Marshall also alleges that the UK government is funding "anti-oilsands campaigns." Nothing could be further from the truth. The British High Commission funded our research evaluating the employment opportunities created through clean energy polices. That research found that Canada's government could have created more jobs by investing in clean energy development rather than through the projects it funded with its economic stimulus spending. The High Commission provided funding to promote healthy dialogue around green jobs in Canada, and did not have any kind of editorial license or control over the content or conclusions of our work.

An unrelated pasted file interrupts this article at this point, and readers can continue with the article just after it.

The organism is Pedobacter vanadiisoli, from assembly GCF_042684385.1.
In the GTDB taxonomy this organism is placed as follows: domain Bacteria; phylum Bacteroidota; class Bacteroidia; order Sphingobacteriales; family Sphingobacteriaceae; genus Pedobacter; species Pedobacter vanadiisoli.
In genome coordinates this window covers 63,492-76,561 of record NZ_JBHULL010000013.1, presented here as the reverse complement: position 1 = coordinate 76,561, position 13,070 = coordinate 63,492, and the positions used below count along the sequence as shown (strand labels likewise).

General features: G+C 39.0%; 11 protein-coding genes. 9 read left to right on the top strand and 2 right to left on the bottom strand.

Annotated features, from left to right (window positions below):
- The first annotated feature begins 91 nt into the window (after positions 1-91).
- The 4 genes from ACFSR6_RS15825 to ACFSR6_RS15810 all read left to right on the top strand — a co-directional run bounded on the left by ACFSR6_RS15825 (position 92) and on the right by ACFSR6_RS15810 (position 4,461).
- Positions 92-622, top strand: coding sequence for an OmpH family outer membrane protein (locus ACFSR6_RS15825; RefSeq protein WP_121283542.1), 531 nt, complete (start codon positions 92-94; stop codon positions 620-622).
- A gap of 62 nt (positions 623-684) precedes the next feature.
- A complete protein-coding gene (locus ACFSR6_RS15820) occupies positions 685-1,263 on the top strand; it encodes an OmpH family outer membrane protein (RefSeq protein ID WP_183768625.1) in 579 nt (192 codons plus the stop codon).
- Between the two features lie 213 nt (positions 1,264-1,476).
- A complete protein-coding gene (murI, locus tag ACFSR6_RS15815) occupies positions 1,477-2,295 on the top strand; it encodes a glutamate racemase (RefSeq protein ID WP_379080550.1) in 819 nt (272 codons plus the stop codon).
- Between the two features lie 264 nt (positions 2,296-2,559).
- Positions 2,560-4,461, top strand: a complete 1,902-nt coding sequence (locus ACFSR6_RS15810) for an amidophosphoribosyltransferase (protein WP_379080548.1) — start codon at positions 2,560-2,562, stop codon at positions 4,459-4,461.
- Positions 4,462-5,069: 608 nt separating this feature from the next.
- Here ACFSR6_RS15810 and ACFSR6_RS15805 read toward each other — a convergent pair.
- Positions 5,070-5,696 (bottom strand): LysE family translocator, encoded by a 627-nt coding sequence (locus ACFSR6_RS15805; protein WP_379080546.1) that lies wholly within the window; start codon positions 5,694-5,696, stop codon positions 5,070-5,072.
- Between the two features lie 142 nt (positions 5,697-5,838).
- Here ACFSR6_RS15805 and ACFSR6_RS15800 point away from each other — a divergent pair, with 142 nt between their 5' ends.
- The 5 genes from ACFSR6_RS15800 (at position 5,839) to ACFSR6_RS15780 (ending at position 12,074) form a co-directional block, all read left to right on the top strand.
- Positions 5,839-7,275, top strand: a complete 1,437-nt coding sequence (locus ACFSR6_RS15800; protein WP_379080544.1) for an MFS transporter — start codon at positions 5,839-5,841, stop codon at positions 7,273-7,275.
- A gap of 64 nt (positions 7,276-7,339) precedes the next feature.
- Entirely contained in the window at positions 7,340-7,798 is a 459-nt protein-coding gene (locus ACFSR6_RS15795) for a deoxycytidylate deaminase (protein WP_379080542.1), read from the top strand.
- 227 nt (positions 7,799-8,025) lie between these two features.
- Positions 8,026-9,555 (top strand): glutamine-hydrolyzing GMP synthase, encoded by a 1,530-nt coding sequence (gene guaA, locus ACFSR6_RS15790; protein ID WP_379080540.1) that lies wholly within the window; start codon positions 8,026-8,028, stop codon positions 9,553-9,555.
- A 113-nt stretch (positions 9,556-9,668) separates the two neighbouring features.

The High Commission also provided support to help us convene a dialogue between industry leaders and environmental groups around market-based solutions to reducing greenhouse gas emissions in Canada. The knee-jerk reaction of our critics to last week’s news reports about the High Commission’s funding demonstrates that this kind of solutions-based dialogue is still sorely needed in Canada.
The reality is those, like Marshall, who specialize in polarizing the debate over energy issues and defending the status quo don't like it when think-tanks such as the Pembina Institute suggest that Canada needs to proactively address the impacts of energy development, and prepare for the global transition to more renewable and low-carbon sources of energy.